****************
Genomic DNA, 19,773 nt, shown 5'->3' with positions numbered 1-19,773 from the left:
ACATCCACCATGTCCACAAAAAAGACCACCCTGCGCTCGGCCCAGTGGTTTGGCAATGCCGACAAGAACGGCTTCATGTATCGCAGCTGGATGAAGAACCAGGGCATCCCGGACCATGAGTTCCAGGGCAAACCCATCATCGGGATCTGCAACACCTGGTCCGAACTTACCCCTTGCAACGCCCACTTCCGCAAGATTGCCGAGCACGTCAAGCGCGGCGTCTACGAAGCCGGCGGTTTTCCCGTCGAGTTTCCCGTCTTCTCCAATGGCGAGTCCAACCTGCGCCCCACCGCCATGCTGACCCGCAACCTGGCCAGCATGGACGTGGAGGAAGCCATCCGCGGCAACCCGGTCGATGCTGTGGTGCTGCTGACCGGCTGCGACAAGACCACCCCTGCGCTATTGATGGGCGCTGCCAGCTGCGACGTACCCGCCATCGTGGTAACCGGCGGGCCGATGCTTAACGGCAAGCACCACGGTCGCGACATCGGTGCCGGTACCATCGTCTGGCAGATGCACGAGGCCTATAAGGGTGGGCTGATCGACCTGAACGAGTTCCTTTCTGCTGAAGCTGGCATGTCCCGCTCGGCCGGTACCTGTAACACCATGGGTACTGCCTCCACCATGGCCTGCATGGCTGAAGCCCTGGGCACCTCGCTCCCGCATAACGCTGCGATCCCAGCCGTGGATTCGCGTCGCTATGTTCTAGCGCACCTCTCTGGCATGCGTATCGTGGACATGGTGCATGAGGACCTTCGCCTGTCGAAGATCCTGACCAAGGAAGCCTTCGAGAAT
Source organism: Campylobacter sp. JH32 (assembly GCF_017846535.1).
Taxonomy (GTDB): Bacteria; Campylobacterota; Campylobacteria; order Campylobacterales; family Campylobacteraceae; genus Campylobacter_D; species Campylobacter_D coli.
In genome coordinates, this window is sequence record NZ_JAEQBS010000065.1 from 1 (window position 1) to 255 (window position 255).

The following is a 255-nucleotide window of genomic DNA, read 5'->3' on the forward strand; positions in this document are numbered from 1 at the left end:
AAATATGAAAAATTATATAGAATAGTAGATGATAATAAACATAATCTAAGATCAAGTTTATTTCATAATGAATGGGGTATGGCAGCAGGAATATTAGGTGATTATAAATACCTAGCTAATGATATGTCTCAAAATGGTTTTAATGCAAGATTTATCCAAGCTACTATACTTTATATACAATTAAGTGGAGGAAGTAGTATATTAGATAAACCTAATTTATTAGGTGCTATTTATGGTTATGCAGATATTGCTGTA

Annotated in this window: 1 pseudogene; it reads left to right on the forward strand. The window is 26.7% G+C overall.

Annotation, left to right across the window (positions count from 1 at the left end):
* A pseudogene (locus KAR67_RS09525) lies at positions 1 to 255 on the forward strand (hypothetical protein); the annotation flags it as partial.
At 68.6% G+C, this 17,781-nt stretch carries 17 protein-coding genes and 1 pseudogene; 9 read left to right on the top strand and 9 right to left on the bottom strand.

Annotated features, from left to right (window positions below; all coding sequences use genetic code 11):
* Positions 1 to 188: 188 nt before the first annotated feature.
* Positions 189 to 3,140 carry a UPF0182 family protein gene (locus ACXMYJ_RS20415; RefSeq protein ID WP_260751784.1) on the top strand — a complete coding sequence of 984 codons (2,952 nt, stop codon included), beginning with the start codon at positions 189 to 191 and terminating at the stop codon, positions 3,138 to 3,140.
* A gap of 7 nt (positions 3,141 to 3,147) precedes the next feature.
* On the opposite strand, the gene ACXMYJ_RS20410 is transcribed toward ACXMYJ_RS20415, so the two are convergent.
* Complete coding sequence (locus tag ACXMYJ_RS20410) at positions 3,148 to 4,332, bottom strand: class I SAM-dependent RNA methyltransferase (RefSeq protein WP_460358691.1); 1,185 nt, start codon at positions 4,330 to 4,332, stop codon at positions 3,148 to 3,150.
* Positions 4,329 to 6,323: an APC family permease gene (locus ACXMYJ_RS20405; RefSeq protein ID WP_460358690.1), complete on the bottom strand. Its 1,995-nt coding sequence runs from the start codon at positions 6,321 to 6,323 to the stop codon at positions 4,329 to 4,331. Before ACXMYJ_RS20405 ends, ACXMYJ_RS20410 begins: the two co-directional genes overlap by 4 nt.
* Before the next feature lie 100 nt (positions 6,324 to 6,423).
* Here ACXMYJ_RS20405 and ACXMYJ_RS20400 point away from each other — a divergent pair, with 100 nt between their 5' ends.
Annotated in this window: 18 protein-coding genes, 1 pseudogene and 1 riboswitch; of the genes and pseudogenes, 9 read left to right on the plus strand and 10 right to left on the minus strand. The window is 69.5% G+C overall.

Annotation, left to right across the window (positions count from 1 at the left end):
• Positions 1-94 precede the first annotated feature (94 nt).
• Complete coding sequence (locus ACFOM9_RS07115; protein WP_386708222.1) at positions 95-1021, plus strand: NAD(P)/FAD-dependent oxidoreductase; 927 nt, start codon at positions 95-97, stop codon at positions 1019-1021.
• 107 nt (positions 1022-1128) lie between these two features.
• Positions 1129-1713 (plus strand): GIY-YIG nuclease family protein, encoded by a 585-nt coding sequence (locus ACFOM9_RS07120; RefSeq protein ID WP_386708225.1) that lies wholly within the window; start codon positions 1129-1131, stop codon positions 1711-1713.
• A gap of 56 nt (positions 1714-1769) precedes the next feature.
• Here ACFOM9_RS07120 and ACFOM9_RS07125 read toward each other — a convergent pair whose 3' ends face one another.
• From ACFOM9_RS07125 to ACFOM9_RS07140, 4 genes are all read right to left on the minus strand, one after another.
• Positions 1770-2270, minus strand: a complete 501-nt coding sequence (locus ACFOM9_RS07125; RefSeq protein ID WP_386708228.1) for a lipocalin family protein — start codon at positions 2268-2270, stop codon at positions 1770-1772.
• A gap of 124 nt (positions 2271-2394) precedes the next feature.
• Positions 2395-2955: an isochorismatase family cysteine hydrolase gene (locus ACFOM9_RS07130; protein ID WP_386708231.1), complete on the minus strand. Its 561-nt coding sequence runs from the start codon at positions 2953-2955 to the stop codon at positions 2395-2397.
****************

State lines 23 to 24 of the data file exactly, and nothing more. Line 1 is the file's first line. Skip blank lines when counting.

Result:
• Positions 1-94 precede the first annotated feature (94 nt).
• Complete coding sequence (locus ACFOM9_RS07115; protein WP_386708222.1) at positions 95-1021, plus strand: NAD(P)/FAD-dependent oxidoreductase; 927 nt, start codon at positions 95-97, stop codon at positions 1019-1021.